Rieco-Titan partnered with Palomino RV to develop a new pop-up truck camper lift system with wireless key fob remote. This is the story of how they made it happen.
It’s easy for a business or industry to get stuck in a rut, churning out the same old products year-after-year. As the saying goes, “If it’s not broke, why fix it?”
This is all fine and good, until an innovative forward thinking competitor runs you over. This is what happened to the music industry when Apple showed up with the iPod and iTunes. This is what happened to the book industry when Amazon showed up with Amazon.com and the Kindle.
There are hundreds, if not thousands of examples of innovation transforming an industry, or eliminating it. What happened to the buggy whip industry with the proliferation of automobiles was so devastating that buggy whips have become a symbol of innovation making old technology obsolete. Today, every industry and business must continuously move forward, or risk becoming the next buggy whip.
When Palomino RV contacted Rieco-Titan about developing a new lift-system, they probably had no idea how much innovation Rieco-Titan would unleash. The result of this collaboration is a system that starts out lighter, smaller, and faster, and then gives us a wireless automotive-style key fob remote.
We are very excited about Rieco-Titan’s new lift system and applaud their collaboration with Palomino RV. We need more examples of innovation in the RV industry. Let this story be the inspiration, for more innovation.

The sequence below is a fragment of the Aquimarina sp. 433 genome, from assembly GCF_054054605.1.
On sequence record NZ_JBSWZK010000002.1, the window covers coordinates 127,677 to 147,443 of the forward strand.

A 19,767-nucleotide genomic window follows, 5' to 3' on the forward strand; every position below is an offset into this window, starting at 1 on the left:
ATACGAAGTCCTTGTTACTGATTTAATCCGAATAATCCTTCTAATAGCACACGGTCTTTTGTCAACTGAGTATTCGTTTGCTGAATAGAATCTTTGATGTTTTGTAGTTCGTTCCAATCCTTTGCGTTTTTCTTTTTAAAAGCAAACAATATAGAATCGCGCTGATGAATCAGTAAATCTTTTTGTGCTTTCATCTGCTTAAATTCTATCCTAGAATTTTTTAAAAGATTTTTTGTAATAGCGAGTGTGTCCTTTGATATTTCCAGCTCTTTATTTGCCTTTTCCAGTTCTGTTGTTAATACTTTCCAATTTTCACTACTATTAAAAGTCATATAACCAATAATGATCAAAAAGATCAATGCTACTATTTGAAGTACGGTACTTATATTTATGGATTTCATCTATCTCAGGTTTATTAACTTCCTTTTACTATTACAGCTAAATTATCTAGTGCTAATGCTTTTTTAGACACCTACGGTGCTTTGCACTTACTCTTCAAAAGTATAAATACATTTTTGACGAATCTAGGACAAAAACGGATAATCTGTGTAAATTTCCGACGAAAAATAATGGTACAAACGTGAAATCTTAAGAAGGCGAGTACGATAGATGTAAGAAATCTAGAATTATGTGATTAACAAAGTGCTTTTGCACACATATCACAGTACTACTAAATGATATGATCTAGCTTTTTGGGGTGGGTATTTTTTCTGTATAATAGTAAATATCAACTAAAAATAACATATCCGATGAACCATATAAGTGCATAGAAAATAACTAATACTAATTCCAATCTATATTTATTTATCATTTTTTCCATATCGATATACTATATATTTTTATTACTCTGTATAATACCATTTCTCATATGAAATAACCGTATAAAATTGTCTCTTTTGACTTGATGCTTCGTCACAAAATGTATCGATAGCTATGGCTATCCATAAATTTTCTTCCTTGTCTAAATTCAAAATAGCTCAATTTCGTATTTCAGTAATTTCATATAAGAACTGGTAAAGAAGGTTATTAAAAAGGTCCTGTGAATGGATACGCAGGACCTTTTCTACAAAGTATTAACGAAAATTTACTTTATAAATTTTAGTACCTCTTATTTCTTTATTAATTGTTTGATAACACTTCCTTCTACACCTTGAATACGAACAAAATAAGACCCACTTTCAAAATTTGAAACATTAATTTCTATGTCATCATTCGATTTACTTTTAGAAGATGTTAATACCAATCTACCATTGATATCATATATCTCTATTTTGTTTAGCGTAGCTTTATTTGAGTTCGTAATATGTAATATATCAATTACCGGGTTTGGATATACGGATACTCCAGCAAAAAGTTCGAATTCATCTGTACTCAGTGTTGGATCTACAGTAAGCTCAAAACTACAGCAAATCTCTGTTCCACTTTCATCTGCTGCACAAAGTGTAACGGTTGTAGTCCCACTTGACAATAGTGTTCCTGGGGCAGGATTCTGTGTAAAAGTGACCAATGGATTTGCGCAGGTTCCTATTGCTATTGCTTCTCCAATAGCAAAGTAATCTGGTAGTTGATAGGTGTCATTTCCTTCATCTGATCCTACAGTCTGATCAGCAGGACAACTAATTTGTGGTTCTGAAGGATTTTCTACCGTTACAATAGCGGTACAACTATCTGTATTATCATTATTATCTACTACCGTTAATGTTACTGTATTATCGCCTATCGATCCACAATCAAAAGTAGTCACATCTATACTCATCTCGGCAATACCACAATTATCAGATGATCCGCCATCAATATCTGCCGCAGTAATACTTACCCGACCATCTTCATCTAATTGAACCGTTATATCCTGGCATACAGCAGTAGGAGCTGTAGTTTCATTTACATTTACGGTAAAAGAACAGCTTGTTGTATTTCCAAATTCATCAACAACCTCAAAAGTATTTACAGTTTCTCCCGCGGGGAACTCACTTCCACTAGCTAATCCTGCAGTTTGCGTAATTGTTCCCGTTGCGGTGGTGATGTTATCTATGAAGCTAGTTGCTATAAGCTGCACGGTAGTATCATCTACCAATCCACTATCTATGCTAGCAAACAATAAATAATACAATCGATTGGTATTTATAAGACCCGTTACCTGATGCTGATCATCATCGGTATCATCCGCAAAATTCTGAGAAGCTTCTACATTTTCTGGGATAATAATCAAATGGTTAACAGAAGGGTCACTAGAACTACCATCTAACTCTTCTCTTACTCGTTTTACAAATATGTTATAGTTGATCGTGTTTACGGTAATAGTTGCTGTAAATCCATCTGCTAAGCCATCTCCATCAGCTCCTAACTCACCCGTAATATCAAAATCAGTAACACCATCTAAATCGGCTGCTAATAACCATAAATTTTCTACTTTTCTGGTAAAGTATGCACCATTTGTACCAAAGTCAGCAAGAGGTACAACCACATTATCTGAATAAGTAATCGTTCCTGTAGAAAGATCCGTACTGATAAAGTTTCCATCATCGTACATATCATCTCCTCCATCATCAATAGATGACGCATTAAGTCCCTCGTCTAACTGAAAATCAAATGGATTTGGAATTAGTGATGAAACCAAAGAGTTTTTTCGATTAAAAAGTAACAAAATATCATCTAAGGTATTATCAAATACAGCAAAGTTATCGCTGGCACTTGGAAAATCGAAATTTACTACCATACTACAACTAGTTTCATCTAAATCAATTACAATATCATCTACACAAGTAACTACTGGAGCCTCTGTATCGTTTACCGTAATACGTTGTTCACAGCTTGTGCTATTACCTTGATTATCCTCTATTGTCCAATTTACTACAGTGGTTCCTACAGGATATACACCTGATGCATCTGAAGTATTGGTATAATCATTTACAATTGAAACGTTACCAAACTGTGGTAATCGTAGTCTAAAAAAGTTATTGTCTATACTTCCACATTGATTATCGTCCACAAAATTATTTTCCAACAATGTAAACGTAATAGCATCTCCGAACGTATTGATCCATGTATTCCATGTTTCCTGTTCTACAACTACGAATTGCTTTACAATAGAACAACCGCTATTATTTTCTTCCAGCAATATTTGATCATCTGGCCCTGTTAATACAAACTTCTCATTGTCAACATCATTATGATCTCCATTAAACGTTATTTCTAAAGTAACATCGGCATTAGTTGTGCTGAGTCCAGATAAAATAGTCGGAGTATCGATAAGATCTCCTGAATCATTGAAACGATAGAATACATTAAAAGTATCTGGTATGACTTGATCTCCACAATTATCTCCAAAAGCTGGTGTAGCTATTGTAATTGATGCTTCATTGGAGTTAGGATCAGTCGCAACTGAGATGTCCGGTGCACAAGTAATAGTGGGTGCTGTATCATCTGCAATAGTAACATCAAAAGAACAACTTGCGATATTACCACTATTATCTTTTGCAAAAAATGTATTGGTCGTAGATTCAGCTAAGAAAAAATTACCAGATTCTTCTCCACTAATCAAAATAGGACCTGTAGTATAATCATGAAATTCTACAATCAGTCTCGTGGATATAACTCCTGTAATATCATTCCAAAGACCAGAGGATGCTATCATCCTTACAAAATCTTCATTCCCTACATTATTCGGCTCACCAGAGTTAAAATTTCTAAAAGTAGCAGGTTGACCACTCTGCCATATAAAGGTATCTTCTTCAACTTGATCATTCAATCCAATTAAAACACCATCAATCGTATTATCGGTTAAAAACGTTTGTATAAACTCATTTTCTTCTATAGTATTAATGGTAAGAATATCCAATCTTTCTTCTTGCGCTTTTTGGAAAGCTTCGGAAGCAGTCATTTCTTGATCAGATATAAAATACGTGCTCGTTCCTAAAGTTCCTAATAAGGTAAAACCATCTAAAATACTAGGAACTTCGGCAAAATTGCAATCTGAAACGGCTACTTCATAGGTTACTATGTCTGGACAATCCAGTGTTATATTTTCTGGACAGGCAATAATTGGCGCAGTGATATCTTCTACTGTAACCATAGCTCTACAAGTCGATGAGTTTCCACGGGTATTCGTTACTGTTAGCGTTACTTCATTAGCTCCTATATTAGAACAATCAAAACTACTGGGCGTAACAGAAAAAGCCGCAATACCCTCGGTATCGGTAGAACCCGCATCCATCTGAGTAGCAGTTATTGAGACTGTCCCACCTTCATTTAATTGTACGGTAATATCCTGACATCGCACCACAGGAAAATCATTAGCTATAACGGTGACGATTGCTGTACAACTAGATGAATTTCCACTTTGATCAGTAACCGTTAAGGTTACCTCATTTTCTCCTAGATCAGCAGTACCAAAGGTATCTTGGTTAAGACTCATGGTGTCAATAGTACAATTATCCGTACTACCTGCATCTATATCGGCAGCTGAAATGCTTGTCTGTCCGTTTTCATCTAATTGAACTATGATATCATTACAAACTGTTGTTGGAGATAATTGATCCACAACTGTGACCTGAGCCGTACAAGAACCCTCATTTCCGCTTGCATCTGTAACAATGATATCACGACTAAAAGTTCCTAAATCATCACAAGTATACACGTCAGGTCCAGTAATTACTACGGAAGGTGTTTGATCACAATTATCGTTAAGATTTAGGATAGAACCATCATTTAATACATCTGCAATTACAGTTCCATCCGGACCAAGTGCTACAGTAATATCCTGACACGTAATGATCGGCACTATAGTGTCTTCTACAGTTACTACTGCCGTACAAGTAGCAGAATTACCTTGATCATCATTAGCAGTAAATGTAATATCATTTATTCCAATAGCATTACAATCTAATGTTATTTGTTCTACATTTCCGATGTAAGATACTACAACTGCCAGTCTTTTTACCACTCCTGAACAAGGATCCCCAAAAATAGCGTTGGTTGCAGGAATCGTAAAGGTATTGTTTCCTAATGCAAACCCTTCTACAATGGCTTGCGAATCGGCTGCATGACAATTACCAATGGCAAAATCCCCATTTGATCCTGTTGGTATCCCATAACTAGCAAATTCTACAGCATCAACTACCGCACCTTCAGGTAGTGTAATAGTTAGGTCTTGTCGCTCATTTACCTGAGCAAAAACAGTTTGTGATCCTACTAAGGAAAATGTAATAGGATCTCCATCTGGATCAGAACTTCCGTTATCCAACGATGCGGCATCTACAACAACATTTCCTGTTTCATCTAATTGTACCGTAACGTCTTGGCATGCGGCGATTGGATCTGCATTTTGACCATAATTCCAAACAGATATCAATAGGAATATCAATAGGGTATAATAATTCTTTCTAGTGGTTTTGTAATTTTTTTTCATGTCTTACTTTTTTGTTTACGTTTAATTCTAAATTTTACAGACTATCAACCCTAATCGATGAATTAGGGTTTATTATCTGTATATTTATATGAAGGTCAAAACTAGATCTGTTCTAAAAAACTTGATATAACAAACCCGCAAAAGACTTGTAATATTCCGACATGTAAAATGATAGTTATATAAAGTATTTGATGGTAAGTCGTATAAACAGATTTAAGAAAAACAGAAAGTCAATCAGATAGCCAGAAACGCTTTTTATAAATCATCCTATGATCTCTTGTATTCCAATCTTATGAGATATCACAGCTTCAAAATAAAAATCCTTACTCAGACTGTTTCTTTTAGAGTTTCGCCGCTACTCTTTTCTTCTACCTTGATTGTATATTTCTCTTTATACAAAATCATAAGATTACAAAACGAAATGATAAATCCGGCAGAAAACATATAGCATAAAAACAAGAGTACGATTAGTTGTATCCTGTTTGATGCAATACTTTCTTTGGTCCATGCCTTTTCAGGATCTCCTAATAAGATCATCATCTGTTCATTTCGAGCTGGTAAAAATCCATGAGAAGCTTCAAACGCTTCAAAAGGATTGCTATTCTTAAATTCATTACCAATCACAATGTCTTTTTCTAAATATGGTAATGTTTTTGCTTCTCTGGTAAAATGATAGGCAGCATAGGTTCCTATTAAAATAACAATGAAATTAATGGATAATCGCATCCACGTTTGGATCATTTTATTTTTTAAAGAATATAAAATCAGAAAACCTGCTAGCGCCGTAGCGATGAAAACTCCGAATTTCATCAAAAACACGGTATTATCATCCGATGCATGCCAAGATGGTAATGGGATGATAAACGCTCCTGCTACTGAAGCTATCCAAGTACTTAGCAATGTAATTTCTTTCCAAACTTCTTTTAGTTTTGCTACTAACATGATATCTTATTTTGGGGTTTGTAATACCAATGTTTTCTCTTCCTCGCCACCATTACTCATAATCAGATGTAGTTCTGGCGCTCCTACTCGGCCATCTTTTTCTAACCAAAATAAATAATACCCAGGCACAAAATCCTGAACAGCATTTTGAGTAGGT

TCM: How did this project get started?
Bob: Palomino RV came to us because they’ve had no problems with our Rieco-Titan camper jacks. They wanted us to design, develop, and produce an equally successful all-new electric pop-up roof lift system.
During our initial consultations, we worked with Keith Fisher, Lead Engineer, and Rob Foster, Production Supervisor, at Palomino RV. Keith explained the design parameters for the new lift. With Keith’s parameters, and Rob’s production experience, we designed and built the first prototype. When we presented it to Palomino, they said it was too heavy, too big, and too expensive.
With that feedback, we did some modifications and presented them with a revised prototype. Once again, it was too heavy, too big, and too expensive. That told us we needed an entirely new approach.
Doug Bakker, our Product and Tooling Designer, came up with an entirely different drive system; a linear actuator similar to what’s used to move electric seats in a car. This idea was a real breakthrough.
Using linear actuators, Doug was able to make the lift system significantly lighter, smaller, and less expensive. When we presented the third prototype to Palomino RV, they loved it.
TCM: Is that when the product testing began?
Bob: Yes. We installed the roof lift into a pop-up camper for Palomino to test. From there we tuned the product, and did extensive life-cycle testing in house. For starters, we tested the lift actuator with over 200 pounds for more than 2,500 cycles. It came through with flying colors.
The testing also proved that we were well within Palomino’s design parameters.
Above: The new lift system in the Palomino pop-up campers
TCM: Did Palomino RV conduct their own tests?
Bob: They sure did. Palomino had the lift system installed in a camper, lifting and lowering the roof twenty-four hours a day, seven days a week, for several weeks. To make their test even more rigorous, they installed two air conditioners on the roof.